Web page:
Dear Administrator Jackson:

On behalf of the nation’s governors, we write regarding the Environmental Protection Agency’s (EPA) June 21, 2010 proposed rule to federally regulate coal combustion residuals (CCRs). Governors continue to believe that EPA was correct in its 2000 regulatory determination that concluded regulation of CCRs under Subtitle C was unwarranted. Governors urge EPA to adopt the Subtitle D option of the co-proposal as this approach is fully protective of human health and the environment, is not unduly harmful to our state’s economies, ensures continued beneficial use of the materials and respects the historic and appropriate state-federal relationship with respect to waste management.

Waste Management

Governors understand the need to ensure that CCRs are properly managed and are confident in the ability of their states to effectively regulate this waste. To begin, states have found that through their extensive experience testing CCRs for hazardous materials, rarely, if ever, do CCRs fail the standard EPA test by which materials are determined to be hazardous waste. Moreover, given that the 136 million tons of CCRs produced each year represents one of the largest waste streams in our country, a hazardous waste definition under Subtitle C would increase by 67 fold the amount of hazardous waste disposed of each year. This level of hazardous waste would rapidly consume existing Subtitle C disposal capacity necessitating the need for additional disposal sites. However, siting new Subtitle C facilities is an often drawn out and controversial process that states have not conducted for decades and can take years to complete.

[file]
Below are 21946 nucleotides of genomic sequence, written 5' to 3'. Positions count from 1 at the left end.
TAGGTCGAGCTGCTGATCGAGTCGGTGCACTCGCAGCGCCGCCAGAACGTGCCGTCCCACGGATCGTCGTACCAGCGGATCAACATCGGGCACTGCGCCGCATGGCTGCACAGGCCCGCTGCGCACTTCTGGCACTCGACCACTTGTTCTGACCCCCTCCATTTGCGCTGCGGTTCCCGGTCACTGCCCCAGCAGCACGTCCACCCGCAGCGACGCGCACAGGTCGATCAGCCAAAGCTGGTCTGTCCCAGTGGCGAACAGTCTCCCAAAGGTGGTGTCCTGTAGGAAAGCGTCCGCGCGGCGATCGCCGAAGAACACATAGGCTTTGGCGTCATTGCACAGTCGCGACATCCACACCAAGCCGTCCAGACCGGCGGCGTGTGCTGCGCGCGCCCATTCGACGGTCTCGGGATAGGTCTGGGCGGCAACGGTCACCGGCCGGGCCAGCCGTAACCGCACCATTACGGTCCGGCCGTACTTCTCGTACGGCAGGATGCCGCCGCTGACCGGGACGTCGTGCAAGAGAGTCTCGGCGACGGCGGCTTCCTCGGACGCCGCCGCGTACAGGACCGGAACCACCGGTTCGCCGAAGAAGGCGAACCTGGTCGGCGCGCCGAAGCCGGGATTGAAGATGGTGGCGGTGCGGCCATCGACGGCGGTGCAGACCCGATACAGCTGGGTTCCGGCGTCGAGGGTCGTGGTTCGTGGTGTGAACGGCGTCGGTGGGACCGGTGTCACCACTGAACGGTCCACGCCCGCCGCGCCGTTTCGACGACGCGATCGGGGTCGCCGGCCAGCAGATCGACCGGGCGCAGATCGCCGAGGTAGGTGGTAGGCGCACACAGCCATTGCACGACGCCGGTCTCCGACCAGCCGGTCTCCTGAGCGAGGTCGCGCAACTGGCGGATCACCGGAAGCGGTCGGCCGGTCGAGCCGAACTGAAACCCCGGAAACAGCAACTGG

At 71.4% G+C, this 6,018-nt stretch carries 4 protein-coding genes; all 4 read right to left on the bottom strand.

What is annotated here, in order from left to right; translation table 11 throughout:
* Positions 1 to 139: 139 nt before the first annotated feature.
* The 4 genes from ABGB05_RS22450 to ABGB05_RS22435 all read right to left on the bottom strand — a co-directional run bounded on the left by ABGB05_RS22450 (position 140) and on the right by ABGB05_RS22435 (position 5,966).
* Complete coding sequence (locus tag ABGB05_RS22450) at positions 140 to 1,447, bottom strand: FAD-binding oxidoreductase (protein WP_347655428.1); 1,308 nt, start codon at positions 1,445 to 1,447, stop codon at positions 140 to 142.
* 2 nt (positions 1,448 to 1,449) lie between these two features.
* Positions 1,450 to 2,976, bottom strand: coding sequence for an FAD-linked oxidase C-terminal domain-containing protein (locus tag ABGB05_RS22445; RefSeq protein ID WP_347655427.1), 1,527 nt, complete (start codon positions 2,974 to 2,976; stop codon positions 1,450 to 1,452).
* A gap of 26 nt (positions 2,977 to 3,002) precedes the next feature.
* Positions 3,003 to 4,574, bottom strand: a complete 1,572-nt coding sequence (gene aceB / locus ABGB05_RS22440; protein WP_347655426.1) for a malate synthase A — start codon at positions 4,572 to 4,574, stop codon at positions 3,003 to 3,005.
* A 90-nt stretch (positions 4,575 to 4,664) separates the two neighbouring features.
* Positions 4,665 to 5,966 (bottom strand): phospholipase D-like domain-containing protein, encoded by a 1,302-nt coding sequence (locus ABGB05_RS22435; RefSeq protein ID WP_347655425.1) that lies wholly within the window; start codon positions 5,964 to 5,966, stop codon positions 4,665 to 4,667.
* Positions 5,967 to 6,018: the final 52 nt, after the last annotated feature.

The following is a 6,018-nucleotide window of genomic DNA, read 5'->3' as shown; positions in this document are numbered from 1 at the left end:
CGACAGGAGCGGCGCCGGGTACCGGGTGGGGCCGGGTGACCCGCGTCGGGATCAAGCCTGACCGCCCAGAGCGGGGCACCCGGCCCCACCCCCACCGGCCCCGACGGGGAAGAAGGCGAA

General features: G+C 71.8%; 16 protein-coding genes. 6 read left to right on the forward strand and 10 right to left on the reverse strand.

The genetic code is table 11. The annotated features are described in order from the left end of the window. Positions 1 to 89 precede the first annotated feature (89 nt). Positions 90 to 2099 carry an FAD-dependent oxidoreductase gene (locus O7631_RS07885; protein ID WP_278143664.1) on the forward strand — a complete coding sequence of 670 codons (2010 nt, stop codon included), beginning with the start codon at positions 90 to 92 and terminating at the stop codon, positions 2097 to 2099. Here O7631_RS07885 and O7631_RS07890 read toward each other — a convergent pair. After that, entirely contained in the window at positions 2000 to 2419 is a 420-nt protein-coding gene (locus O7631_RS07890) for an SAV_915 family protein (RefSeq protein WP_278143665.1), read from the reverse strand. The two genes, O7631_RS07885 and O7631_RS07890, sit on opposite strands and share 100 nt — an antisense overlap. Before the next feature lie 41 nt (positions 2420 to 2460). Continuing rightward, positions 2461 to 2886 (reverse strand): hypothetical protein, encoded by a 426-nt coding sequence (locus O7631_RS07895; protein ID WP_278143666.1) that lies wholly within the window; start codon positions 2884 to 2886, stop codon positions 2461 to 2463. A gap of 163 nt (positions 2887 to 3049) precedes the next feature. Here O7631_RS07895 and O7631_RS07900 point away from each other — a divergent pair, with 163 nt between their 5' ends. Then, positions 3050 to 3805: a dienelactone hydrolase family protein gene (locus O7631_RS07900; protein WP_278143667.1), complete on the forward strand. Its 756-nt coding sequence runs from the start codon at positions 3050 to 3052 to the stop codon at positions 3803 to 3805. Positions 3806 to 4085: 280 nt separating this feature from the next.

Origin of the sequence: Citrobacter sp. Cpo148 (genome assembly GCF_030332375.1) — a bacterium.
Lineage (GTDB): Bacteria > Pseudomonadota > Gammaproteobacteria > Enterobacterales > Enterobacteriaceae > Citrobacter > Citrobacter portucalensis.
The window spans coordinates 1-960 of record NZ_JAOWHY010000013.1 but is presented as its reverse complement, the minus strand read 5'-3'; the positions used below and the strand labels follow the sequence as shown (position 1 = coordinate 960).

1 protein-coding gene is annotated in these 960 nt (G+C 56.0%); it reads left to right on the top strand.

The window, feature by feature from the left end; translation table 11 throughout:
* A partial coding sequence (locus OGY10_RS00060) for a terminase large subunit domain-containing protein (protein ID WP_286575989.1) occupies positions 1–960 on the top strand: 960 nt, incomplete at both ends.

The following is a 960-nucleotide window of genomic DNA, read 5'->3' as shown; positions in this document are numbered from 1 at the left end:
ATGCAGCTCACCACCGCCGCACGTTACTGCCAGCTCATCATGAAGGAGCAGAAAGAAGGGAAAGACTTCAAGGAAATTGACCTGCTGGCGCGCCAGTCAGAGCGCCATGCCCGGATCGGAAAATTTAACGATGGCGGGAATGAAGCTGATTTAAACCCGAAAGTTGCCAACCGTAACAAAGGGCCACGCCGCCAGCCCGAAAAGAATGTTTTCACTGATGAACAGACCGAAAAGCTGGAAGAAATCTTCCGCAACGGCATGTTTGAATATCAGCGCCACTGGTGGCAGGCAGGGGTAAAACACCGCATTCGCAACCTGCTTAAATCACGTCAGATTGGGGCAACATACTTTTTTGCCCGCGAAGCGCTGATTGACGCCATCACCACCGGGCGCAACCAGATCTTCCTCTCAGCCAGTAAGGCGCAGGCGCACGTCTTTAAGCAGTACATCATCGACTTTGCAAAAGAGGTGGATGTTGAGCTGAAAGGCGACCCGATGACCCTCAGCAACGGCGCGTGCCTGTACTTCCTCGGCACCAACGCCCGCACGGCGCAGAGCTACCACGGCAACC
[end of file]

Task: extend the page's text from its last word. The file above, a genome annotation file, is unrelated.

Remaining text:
State Programs

Since both Subtitle C and Subtitle D options presented in the proposed rule are almost identical with respect to their requirements for design and operating criteria of CCR disposal facilities, artificially classifying CCRs as hazardous will needlessly impair the ability of states to operate effective programs that utilize a broad range of management options for CCRs, draw away precious state resources from the management of truly hazardous materials, and will not produce a greater degree of environmental protection. EPA should recognize that states already have the tools at their disposal to effectively manage CCRs under Subtitle D. In fact, the vast majority of states in which CCRs are generated already require state permits for CCR disposal facilities and many states already voluntarily impose minimum performance standards consistent with Subtitle D requirements. Moreover, there is no reason for EPA to assume that with the establishment of federal minimum standards under Subtitle D, states will not work to conform their programs.